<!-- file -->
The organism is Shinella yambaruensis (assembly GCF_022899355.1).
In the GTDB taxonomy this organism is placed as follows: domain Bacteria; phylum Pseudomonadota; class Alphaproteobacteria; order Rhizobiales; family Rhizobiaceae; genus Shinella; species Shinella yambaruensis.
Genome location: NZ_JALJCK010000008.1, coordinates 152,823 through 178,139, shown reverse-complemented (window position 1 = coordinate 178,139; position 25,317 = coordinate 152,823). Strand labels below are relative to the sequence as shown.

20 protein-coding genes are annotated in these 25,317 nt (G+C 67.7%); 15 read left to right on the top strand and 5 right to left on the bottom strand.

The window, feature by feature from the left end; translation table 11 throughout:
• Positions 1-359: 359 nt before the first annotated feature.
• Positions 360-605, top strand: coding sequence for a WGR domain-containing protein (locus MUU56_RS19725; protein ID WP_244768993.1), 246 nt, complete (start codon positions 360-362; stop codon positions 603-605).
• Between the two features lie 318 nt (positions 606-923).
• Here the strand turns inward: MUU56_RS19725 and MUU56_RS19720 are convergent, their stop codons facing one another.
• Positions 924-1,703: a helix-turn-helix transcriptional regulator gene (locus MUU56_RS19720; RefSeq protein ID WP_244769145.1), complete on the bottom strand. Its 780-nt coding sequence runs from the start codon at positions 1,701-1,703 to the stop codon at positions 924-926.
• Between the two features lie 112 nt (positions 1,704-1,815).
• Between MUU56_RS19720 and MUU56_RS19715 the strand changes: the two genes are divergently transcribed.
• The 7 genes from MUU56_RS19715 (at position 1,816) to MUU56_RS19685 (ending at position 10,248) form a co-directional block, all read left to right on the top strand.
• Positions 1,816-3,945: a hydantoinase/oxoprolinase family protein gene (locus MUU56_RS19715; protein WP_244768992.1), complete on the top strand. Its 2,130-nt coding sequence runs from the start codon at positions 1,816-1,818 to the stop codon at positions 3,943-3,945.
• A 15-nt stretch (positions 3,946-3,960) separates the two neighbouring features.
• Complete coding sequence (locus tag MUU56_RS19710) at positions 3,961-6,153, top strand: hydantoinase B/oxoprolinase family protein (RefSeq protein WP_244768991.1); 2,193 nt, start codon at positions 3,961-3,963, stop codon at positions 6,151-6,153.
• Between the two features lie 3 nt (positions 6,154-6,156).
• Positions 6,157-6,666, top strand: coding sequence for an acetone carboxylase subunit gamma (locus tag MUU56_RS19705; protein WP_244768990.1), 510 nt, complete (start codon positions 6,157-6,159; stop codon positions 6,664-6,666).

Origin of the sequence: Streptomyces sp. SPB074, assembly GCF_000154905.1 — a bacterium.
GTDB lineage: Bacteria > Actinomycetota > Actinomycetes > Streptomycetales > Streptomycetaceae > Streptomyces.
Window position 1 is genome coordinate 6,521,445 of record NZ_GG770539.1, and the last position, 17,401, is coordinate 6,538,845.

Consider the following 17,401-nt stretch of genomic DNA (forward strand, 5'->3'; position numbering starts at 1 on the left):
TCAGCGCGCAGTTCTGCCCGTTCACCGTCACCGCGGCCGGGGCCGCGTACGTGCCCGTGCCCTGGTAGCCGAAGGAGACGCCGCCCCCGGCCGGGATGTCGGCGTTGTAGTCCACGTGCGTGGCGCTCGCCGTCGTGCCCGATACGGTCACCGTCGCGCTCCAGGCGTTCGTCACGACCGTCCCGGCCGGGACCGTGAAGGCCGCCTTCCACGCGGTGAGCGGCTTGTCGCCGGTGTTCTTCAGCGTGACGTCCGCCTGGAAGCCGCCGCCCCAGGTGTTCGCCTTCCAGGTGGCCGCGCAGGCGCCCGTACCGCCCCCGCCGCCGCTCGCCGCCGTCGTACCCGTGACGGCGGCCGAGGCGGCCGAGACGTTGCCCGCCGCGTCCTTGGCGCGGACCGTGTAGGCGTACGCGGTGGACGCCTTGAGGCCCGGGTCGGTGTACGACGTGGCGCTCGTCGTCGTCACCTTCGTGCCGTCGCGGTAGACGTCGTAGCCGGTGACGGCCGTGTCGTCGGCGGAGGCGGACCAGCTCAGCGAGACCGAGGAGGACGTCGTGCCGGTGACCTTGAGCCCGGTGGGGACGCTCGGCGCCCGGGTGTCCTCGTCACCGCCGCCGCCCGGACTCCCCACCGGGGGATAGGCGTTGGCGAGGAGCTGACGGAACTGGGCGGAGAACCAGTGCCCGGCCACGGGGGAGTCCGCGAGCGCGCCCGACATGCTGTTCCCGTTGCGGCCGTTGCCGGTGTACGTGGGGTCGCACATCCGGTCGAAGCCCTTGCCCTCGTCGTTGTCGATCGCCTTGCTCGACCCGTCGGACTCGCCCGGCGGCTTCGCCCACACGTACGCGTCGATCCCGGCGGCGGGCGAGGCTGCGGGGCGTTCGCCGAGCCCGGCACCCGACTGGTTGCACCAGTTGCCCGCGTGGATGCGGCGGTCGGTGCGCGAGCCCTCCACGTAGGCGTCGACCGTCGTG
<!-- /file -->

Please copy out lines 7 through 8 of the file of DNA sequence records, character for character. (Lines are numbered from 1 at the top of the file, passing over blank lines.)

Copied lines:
• Positions 360-605, top strand: coding sequence for a WGR domain-containing protein (locus MUU56_RS19725; protein ID WP_244768993.1), 246 nt, complete (start codon positions 360-362; stop codon positions 603-605).
• Between the two features lie 318 nt (positions 606-923).